•    Translation is not a belief, opinion, interpretation, “feeling”, estimation, guess, or “tip”.  
•    Translation should not be diluted by subjective based points-of-view or anecdotes.  
•    Translation cannot be attained by isolated, passive, "empirical-only" observation, or by impersonation, or through “performance generalizations” (please refer to the website article on this subject).
•    Translation must be conducted with the greatest amount of attention and focus to precision of communication derived from a credible source with appropriate expertise on any and all subject matter or topics of focus.  
•    Translation for performance enhancement in essence must be as accurate as a legal stenographer in a court room taking testimony.  The stenographer’s primary purpose is to record with exact accuracy, all proceedings in the court room, and not editorialize the information, or critique the information, or alter the information in any manner from the actual proceedings.  The proceedings conducted by all parties in the court room is to be preserved in exact form to what occurred.  This is how an accurate transcript is created.
•    Translation involves the process of the transference of knowledge, through education and instruction of specific technical based concepts and facts, that are pertinent to the subject matter for study, by which the present required learning facets for developing specific proficiency for golf skill building is conducted, tailored precisely to the specific, individual, student golfer’s assessed needs.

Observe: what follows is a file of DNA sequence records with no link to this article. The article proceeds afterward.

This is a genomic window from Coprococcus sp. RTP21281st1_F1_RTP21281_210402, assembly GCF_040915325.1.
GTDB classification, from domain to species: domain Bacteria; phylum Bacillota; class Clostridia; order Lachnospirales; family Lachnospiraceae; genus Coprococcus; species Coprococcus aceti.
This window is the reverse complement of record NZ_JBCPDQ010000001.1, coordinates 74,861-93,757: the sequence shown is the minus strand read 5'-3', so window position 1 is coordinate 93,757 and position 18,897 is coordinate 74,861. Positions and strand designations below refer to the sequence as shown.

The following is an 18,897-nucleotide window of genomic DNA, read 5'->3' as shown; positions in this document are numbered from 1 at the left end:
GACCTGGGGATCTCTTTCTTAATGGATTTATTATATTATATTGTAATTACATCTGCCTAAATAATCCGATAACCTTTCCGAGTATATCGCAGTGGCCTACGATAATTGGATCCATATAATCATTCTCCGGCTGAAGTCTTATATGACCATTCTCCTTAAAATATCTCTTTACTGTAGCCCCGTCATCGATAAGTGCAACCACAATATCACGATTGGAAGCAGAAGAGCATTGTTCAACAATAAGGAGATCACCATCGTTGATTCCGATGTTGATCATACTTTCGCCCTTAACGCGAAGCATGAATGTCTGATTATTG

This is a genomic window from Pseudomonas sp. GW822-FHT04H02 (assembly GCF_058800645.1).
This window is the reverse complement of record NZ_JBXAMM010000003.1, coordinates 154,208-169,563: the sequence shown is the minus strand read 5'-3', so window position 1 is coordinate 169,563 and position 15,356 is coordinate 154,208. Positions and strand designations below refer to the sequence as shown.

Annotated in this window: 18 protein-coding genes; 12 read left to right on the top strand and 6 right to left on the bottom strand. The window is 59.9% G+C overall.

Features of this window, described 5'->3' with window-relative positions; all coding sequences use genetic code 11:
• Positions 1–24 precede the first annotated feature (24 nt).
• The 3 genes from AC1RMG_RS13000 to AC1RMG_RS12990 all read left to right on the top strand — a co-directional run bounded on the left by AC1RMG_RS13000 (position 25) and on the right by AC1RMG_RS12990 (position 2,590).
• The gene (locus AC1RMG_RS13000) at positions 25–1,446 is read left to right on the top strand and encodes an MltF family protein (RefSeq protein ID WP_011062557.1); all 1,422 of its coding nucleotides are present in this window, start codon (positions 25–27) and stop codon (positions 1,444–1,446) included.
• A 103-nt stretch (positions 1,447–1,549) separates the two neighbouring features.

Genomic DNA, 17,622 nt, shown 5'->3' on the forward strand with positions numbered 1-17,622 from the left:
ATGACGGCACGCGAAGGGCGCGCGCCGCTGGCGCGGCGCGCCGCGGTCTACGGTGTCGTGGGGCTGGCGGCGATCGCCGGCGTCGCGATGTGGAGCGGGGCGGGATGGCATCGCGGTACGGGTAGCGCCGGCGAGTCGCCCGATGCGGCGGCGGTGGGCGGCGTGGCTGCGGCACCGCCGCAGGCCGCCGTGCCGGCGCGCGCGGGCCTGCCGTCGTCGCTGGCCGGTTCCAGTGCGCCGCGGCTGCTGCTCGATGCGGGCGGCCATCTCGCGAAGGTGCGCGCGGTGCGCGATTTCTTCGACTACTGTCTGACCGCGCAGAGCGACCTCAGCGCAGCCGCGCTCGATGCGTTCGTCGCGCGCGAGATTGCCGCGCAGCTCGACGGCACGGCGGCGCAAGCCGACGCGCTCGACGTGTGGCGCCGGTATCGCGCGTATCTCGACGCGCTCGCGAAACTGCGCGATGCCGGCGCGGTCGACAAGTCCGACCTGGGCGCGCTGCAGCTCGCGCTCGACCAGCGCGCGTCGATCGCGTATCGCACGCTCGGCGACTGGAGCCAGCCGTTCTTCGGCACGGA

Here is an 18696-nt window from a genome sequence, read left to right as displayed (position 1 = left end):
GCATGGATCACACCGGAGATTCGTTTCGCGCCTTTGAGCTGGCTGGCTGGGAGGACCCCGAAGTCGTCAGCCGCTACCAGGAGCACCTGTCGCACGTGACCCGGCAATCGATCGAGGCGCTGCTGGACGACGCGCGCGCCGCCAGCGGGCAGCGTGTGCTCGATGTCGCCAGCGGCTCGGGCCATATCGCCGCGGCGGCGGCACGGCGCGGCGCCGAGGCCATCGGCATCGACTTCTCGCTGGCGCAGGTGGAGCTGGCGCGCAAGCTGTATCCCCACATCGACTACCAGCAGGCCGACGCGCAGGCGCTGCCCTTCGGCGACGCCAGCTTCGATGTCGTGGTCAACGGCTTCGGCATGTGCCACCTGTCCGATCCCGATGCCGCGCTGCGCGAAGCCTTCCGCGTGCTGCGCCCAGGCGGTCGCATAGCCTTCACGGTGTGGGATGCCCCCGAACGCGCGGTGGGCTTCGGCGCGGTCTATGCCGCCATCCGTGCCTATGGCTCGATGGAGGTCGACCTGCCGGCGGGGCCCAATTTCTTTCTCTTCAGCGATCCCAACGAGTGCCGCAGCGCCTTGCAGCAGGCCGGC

•    Translation’s transference process creates knowledge driven motion for the student golfer, as each aspect of each pose in the sequence of choreography of the execution of a Central Stroke Pattern, represents in the physical realm, the precise accurate representation of all of the associated technical information from recognized credible and qualified sources (The Golfing Machine Text and the Authorized Instructor).

It is in this manner, as with the court room stenographer, or a musician accurately reading the notes of a musical composition (evident by the correct skillful performance of playing the musical instrument with accurate precision to the musical composition requirements), that the student golfer must perform every facet of every pose involved in the stroke pattern display, with a navigation of motion that comports to the required technique procedural blueprint, with the required accuracy of alignment, the utilization of well-orchestrated coordination (rhythm), creating the optimal timing at impact, that demonstrates that the required compliance with all regulations have been achieved, so that the entire performance display is now executed “lawfully”.  

Thus, the performance of motion is driven by knowledge that is accurate in every facet to the science of G.O.L.F. When this occurs, the translation is deemed to be successful, and the motion display is “fueled” from the application of knowledge, that was transferred from the credible, qualified, and “authorized” source to the student golfer.

The mechanics of viable transference as it pertains instruction is based upon the competency of skillful translation.